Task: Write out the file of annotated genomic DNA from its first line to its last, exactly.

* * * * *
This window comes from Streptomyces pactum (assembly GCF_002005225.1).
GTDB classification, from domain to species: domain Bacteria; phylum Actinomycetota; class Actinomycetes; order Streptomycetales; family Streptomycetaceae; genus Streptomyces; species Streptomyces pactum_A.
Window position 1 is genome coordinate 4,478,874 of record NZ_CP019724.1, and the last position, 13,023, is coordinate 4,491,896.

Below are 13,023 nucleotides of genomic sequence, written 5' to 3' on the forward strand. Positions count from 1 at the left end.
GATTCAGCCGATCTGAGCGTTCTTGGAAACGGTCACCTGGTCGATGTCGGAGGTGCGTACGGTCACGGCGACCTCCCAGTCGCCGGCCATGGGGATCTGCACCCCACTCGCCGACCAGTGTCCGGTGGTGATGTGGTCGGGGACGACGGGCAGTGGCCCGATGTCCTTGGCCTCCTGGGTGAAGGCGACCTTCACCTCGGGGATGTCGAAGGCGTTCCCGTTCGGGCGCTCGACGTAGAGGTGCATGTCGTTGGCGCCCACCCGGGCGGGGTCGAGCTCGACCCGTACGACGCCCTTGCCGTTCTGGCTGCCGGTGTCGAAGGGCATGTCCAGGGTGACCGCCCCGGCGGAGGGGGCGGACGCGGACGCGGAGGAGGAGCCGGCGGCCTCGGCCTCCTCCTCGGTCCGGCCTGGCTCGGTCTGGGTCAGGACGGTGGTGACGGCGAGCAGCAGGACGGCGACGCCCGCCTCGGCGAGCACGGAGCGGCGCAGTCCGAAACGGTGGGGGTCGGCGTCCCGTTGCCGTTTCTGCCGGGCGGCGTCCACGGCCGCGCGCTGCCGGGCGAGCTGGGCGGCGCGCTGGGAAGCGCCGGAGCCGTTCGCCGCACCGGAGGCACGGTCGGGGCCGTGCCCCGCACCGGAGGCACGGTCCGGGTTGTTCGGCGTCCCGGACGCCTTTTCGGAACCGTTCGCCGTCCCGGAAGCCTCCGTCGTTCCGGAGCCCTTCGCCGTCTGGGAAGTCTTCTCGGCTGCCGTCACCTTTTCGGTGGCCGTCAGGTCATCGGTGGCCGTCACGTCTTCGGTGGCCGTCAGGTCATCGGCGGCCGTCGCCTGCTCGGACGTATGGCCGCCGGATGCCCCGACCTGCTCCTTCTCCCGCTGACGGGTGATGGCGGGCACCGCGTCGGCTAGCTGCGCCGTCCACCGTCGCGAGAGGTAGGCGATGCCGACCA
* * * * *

This window comes from Streptomyces pactum (assembly GCF_002005225.1).
GTDB classification, from domain to species: domain Bacteria; phylum Actinomycetota; class Actinomycetes; order Streptomycetales; family Streptomycetaceae; genus Streptomyces; species Streptomyces pactum_A.
Window position 1 is genome coordinate 4,478,874 of record NZ_CP019724.1, and the last position, 13,023, is coordinate 4,491,896.

Below are 13,023 nucleotides of genomic sequence, written 5' to 3' on the forward strand. Positions count from 1 at the left end.
GATTCAGCCGATCTGAGCGTTCTTGGAAACGGTCACCTGGTCGATGTCGGAGGTGCGTACGGTCACGGCGACCTCCCAGTCGCCGGCCATGGGGATCTGCACCCCACTCGCCGACCAGTGTCCGGTGGTGATGTGGTCGGGGACGACGGGCAGTGGCCCGATGTCCTTGGCCTCCTGGGTGAAGGCGACCTTCACCTCGGGGATGTCGAAGGCGTTCCCGTTCGGGCGCTCGACGTAGAGGTGCATGTCGTTGGCGCCCACCCGGGCGGGGTCGAGCTCGACCCGTACGACGCCCTTGCCGTTCTGGCTGCCGGTGTCGAAGGGCATGTCCAGGGTGACCGCCCCGGCGGAGGGGGCGGACGCGGACGCGGAGGAGGAGCCGGCGGCCTCGGCCTCCTCCTCGGTCCGGCCTGGCTCGGTCTGGGTCAGGACGGTGGTGACGGCGAGCAGCAGGACGGCGACGCCCGCCTCGGCGAGCACGGAGCGGCGCAGTCCGAAACGGTGGGGGTCGGCGTCCCGTTGCCGTTTCTGCCGGGCGGCGTCCACGGCCGCGCGCTGCCGGGCGAGCTGGGCGGCGCGCTGGGAAGCGCCGGAGCCGTTCGCCGCACCGGAGGCACGGTCGGGGCCGTGCCCCGCACCGGAGGCACGGTCCGGGTTGTTCGGCGTCCCGGACGCCTTTTCGGAACCGTTCGCCGTCCCGGAAGCCTCCGTCGTTCCGGAGCCCTTCGCCGTCTGGGAAGTCTTCTCGGCTGCCGTCACCTTTTCGGTGGCCGTCAGGTCATCGGTGGCCGTCACGTCTTCGGTGGCCGTCAGGTCATCGGCGGCCGTCGCCTGCTCGGACGTATGGCCGCCGGATGCCCCGACCTGCTCCTTCTCCCGCTGACGGGTGATGGCGGGCACCGCGTCGGCTAGCTGCGCCGTCCACCGTCGCGAGAGGTAGGCGATGCCGACCA